Labour adds to wage pressure

Miliband signals NMW link to average earnings

IF the Labour Party forms the next Westminster government it will set a statutory minimum wage target linked to average earnings, party leader Ed Miliband has said.
He told BBC Radio 4: “This gets at what we see as the terrible scandal in this country that 5m people in low-paid work are unable to make ends meet … we have got to tackle it.

Miliband: Scandal that 5m in work can’t make ends meet.
Miliband: Scandal that 5m in work can’t make ends meet.
“I don’t think we can carry on as we were. The minimum wage has done a good job in tackling the worst of exploitation but we have got to go further now and tackle low pay.”
He hasn’t yet explained what proportion of average earnings would be involved but a target to be achieved over the potential governmental period of 2015-2020 is likely to be given ahead of the UK general election.
Some political journalists have suggested the rate could be 60% of median earnings which would move the UK NMW rate from being one one of the lower rates in Europe to being in the top third in developed countries.
In Scotland, where the country votes in an independence referendum in September this year, the Scottish Government’s white paper proposals for independence include the establishment of a “Fair Work Commission which, as part of a remit, will deliver the mechanism for uprating the National Minimum Wage” and a commitment to a living wage.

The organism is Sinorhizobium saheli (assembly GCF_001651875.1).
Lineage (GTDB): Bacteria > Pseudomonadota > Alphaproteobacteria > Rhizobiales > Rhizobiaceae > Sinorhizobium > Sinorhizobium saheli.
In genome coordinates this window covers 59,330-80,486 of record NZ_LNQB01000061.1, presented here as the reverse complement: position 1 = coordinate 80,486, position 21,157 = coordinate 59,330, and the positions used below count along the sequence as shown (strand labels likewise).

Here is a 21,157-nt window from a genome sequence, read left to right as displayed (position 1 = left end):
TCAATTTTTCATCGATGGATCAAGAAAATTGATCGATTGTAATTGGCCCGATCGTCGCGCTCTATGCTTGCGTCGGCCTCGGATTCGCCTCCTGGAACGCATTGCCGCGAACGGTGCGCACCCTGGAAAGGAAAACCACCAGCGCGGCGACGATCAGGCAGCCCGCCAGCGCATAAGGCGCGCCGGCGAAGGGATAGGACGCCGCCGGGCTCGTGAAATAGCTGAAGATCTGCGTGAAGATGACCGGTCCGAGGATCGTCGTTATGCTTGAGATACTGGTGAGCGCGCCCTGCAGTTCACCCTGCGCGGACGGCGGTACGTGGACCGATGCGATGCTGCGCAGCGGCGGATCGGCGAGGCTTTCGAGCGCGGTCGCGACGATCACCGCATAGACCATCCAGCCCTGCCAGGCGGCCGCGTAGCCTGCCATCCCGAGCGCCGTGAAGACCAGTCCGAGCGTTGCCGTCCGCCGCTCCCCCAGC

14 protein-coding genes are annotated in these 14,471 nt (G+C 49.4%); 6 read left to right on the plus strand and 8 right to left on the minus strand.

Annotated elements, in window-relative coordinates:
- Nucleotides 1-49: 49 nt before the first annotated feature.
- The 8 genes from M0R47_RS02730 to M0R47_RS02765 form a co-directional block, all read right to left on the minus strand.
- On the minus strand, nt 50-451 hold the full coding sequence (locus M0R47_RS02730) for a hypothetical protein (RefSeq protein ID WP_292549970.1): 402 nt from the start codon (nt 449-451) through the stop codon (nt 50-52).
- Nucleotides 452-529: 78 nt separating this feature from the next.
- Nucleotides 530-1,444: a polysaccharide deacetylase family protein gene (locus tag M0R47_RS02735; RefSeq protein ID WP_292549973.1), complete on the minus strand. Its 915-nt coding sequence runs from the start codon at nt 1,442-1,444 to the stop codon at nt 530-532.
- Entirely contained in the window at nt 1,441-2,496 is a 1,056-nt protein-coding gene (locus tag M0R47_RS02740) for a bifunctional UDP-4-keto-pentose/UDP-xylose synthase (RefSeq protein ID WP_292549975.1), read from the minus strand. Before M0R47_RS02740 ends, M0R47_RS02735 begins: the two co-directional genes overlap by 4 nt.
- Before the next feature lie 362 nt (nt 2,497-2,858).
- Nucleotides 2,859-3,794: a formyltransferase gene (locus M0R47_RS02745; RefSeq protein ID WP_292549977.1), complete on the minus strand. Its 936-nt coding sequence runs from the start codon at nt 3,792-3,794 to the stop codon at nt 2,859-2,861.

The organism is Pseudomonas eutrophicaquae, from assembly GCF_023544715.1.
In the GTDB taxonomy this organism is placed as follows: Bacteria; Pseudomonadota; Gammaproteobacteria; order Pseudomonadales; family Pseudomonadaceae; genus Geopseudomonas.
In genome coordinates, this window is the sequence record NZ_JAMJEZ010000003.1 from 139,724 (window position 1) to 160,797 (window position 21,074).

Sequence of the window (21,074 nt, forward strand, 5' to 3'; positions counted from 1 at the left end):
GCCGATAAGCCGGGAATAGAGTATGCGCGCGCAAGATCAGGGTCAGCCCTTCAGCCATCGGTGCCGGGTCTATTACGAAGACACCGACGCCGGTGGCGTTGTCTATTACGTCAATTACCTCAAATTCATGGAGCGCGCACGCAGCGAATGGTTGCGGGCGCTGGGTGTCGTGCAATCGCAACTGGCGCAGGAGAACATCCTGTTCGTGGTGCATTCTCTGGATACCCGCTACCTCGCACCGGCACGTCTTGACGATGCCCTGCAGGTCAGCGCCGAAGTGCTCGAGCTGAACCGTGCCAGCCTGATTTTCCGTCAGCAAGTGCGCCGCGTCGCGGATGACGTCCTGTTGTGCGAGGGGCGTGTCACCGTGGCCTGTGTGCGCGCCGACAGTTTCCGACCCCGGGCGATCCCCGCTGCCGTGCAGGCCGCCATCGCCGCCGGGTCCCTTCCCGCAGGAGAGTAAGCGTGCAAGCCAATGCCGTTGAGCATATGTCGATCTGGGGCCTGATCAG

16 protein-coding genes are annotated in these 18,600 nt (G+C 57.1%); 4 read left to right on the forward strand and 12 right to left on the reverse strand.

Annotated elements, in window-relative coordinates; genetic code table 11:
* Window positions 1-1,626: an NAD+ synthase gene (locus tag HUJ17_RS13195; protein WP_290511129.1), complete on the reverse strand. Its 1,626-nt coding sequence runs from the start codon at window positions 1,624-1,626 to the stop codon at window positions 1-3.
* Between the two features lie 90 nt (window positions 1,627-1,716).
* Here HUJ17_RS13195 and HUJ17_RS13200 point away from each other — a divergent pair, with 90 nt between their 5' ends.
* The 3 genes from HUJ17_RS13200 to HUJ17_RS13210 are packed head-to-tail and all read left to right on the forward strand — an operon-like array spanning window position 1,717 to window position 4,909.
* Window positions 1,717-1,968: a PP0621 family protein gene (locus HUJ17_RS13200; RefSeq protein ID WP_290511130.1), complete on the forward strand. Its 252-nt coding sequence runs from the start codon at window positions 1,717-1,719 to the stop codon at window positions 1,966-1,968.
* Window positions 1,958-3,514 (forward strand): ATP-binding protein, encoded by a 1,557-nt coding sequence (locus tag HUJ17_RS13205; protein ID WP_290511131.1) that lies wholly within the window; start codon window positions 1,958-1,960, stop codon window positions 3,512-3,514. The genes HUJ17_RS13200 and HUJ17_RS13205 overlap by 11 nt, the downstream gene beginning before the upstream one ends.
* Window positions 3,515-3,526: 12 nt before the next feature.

In recent months both the Conservatives and Liberal Democrats have said they want further increases in the minimum wage, which will rise in October to £6.50 an hour for workers over the age of 21.
But the Association of Convenience Stores said local shops in Britain would be threatened by Labour’s plans to link the National Minimum Wage to average earnings.
ACS chief executive, James Lowman, said: “We support the National Minimum Wage and the protection it provides to workers, but forcing large annual hikes in the minimum wage rate, in the way that the Labour Party proposals suggest, will threaten investment and prevent local shops from creating jobs.”